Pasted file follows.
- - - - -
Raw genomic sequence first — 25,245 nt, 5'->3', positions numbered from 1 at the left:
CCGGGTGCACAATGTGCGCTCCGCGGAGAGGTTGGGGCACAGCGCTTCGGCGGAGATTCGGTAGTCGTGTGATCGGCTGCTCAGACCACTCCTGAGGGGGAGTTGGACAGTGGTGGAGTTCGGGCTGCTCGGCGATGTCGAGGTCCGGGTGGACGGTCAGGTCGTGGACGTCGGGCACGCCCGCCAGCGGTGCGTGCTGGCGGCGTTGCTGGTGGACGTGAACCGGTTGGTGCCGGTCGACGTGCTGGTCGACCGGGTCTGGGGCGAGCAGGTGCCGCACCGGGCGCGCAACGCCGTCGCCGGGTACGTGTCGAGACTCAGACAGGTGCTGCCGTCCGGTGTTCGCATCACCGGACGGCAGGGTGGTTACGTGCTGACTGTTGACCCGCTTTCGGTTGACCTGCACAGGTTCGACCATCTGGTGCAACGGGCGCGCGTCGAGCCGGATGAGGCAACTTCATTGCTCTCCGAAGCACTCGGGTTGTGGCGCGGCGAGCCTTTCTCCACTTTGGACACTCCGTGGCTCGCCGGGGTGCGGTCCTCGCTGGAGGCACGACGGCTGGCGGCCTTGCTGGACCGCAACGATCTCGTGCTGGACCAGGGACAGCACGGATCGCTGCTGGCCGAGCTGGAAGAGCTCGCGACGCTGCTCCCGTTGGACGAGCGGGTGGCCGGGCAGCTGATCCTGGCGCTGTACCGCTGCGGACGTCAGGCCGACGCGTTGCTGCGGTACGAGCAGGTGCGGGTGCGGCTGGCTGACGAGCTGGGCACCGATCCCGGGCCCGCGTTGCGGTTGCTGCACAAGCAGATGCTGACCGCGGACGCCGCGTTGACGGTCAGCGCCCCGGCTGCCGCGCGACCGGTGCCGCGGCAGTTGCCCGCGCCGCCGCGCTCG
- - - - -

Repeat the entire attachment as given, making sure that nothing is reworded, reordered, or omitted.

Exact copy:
Raw genomic sequence first — 25,245 nt, 5'->3', positions numbered from 1 at the left:
CCGGGTGCACAATGTGCGCTCCGCGGAGAGGTTGGGGCACAGCGCTTCGGCGGAGATTCGGTAGTCGTGTGATCGGCTGCTCAGACCACTCCTGAGGGGGAGTTGGACAGTGGTGGAGTTCGGGCTGCTCGGCGATGTCGAGGTCCGGGTGGACGGTCAGGTCGTGGACGTCGGGCACGCCCGCCAGCGGTGCGTGCTGGCGGCGTTGCTGGTGGACGTGAACCGGTTGGTGCCGGTCGACGTGCTGGTCGACCGGGTCTGGGGCGAGCAGGTGCCGCACCGGGCGCGCAACGCCGTCGCCGGGTACGTGTCGAGACTCAGACAGGTGCTGCCGTCCGGTGTTCGCATCACCGGACGGCAGGGTGGTTACGTGCTGACTGTTGACCCGCTTTCGGTTGACCTGCACAGGTTCGACCATCTGGTGCAACGGGCGCGCGTCGAGCCGGATGAGGCAACTTCATTGCTCTCCGAAGCACTCGGGTTGTGGCGCGGCGAGCCTTTCTCCACTTTGGACACTCCGTGGCTCGCCGGGGTGCGGTCCTCGCTGGAGGCACGACGGCTGGCGGCCTTGCTGGACCGCAACGATCTCGTGCTGGACCAGGGACAGCACGGATCGCTGCTGGCCGAGCTGGAAGAGCTCGCGACGCTGCTCCCGTTGGACGAGCGGGTGGCCGGGCAGCTGATCCTGGCGCTGTACCGCTGCGGACGTCAGGCCGACGCGTTGCTGCGGTACGAGCAGGTGCGGGTGCGGCTGGCTGACGAGCTGGGCACCGATCCCGGGCCCGCGTTGCGGTTGCTGCACAAGCAGATGCTGACCGCGGACGCCGCGTTGACGGTCAGCGCCCCGGCTGCCGCGCGACCGGTGCCGCGGCAGTTGCCCGCGCCGCCGCGCTCG